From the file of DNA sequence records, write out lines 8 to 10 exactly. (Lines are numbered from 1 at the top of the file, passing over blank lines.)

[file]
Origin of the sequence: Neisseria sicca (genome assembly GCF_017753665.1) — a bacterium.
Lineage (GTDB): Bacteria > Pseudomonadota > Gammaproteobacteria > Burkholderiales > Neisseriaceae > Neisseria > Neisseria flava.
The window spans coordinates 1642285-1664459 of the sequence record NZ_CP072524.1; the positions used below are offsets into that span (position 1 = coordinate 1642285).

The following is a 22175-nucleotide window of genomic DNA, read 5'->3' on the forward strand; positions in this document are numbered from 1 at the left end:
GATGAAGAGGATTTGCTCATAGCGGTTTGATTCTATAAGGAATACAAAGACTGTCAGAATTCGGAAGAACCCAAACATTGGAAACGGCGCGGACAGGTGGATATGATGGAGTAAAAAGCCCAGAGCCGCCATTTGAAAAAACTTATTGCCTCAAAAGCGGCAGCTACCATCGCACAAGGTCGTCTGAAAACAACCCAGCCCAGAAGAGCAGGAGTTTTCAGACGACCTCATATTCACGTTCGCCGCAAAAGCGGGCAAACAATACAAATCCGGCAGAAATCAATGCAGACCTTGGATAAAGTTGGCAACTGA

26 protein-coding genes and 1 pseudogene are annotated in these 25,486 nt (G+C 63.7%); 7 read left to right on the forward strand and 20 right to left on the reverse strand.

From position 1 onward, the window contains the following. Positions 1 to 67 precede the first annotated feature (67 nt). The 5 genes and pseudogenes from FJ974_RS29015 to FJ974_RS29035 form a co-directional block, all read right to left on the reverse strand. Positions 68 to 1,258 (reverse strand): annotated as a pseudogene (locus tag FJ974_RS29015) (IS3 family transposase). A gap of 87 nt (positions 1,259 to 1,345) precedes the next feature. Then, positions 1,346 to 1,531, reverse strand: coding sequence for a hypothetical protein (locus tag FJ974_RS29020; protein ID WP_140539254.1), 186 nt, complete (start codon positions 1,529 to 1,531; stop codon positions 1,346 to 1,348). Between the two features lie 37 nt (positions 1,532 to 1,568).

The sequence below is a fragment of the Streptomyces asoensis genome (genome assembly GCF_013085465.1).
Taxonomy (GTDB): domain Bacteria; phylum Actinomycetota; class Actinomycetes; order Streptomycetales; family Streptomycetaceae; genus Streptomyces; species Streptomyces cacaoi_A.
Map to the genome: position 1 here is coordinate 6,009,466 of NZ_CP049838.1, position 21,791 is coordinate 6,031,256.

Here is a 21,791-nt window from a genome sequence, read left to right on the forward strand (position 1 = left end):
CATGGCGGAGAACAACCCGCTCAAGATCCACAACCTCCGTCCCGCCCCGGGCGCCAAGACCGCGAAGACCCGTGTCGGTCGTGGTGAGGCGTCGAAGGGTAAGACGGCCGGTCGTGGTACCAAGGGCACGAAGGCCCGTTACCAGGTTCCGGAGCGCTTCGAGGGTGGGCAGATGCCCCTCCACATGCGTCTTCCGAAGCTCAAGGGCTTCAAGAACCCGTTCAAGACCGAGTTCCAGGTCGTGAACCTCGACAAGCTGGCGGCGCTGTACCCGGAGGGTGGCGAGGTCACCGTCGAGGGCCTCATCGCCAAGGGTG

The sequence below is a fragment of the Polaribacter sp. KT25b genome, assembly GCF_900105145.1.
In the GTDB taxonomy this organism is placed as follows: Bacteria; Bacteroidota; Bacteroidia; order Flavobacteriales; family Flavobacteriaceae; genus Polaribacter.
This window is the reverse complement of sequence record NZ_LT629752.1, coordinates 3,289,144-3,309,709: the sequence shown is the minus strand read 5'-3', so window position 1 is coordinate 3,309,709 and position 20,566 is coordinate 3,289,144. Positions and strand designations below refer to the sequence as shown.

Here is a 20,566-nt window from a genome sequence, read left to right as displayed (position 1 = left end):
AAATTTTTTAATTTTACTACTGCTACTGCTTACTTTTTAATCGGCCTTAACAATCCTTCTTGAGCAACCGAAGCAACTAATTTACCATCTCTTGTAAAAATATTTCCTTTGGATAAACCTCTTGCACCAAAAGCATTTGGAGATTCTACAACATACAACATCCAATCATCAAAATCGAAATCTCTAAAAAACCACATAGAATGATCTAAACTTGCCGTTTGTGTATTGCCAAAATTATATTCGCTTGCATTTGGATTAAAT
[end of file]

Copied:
The sequence below is a fragment of the Streptomyces asoensis genome (genome assembly GCF_013085465.1).
Taxonomy (GTDB): domain Bacteria; phylum Actinomycetota; class Actinomycetes; order Streptomycetales; family Streptomycetaceae; genus Streptomyces; species Streptomyces cacaoi_A.
Map to the genome: position 1 here is coordinate 6,009,466 of NZ_CP049838.1, position 21,791 is coordinate 6,031,256.